Mike Day, lawyer for local channel Midcoast Community Television, likes to crow about the central role MCTV will play in coastside emergencies.
During today’s tsunami officials were active in setting up warning signs and clearing the beach, closing the harbor, and closely monitoring the incoming tsunami. On the web Montara Fog, Coastsider, and the Half Moon Bay Review were busy reporting on the story and offering regular updates. However, repeated checks of Channel 6 and the MCTV web site during the course of the day showed that MCTV was seemingly unaware of the tsunami, continuing to broadcast its pre-programmed shows without any indication of the public emergency.
Although there have been no reports of damage along the coastside, according to geologist Gerard Fryer, a geophysicist for the Pacific Tsunami Warning Center in Hawaii, “We dodged a bullet.”
The leadership of MCTV has claimed in the past that the capability to post emergency notices on the television via Channel 6, on the web via their web site, as well as the ability to broadcast live make up an important part of the rationale for why MCTV should continue to receive large government subsidies.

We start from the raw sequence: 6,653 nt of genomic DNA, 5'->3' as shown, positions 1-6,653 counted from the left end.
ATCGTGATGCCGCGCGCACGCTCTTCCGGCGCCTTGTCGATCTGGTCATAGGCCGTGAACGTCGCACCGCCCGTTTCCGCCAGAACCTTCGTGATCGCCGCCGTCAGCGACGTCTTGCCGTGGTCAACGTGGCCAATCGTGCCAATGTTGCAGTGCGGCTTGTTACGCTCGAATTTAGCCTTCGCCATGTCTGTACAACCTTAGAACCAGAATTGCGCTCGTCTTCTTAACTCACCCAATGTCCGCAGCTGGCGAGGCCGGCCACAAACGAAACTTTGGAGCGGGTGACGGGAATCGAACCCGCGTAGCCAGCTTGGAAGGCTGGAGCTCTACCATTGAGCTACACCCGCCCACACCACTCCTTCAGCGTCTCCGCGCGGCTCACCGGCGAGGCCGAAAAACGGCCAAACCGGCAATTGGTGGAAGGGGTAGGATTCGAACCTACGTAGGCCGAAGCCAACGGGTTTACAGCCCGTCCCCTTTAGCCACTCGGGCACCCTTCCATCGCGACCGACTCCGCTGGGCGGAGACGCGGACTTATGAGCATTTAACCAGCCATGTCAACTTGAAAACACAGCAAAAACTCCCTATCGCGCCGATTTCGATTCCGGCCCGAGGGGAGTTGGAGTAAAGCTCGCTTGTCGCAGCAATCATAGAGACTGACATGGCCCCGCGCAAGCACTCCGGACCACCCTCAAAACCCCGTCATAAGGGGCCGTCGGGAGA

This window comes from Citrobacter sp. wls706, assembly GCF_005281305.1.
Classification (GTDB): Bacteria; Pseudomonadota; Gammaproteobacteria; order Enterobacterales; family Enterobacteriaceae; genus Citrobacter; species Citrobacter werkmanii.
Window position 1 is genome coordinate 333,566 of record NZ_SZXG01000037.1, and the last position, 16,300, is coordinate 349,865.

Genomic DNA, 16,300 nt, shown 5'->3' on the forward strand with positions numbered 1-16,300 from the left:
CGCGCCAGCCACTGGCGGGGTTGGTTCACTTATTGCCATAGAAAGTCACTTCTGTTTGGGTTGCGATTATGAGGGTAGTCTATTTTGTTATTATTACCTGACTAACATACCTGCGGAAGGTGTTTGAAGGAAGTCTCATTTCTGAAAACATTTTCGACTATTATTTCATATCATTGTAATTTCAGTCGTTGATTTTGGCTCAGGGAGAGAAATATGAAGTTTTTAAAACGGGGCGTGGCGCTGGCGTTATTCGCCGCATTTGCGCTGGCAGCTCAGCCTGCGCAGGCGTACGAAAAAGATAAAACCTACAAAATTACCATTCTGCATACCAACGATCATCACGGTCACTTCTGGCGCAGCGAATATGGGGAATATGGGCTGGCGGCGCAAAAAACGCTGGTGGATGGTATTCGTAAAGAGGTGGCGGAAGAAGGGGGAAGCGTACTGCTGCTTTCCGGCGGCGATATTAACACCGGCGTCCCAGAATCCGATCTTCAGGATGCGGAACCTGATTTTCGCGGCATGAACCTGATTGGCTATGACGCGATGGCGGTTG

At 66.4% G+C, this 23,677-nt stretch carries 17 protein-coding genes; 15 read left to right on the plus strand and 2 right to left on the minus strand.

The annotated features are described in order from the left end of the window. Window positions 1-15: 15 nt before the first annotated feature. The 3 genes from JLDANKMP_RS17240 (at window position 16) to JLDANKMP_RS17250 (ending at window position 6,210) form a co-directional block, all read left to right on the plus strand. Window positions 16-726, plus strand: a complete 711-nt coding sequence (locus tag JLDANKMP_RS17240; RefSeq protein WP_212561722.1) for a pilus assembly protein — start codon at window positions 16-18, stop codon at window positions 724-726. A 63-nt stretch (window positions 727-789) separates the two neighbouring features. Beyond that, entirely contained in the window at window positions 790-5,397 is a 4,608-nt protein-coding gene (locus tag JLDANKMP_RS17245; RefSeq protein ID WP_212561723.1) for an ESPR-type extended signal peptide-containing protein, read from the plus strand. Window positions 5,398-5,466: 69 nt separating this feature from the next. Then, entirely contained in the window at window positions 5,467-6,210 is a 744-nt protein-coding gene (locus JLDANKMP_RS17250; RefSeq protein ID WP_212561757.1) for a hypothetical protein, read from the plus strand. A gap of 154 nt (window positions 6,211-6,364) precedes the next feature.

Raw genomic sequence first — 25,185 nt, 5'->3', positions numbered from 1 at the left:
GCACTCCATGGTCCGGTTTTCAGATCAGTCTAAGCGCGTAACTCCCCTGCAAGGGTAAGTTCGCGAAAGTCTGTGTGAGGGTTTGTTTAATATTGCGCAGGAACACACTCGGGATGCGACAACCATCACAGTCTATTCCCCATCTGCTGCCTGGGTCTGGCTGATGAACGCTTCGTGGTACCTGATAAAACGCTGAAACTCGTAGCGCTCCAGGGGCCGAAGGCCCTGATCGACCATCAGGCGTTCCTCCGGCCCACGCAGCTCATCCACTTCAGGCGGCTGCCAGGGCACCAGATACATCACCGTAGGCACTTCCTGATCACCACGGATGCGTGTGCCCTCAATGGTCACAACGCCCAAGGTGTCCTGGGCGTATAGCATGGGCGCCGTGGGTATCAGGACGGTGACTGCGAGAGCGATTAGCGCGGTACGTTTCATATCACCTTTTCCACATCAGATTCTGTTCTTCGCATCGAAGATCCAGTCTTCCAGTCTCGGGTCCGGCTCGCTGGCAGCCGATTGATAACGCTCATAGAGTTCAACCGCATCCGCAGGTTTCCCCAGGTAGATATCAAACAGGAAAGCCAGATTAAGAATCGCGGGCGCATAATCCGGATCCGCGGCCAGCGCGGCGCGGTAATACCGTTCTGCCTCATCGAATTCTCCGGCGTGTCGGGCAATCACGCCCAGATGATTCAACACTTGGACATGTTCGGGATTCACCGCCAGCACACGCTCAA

MCTV’s failure to respond to the tsunami is part of a pattern of low activity and minimal public engagement. In July of last year, a grand jury report was highly critical of MCTV, berating it for its lack of new programming, its lack of public oversight, and its lack of interest in public input.
MCTV’s contracts with San Mateo County and the City of Half Moon Bay–which not only supports the station financially but give it monopoly control of our community access channel–expire this year. The contracts were signed fifteen years ago and have been updated every three years since then.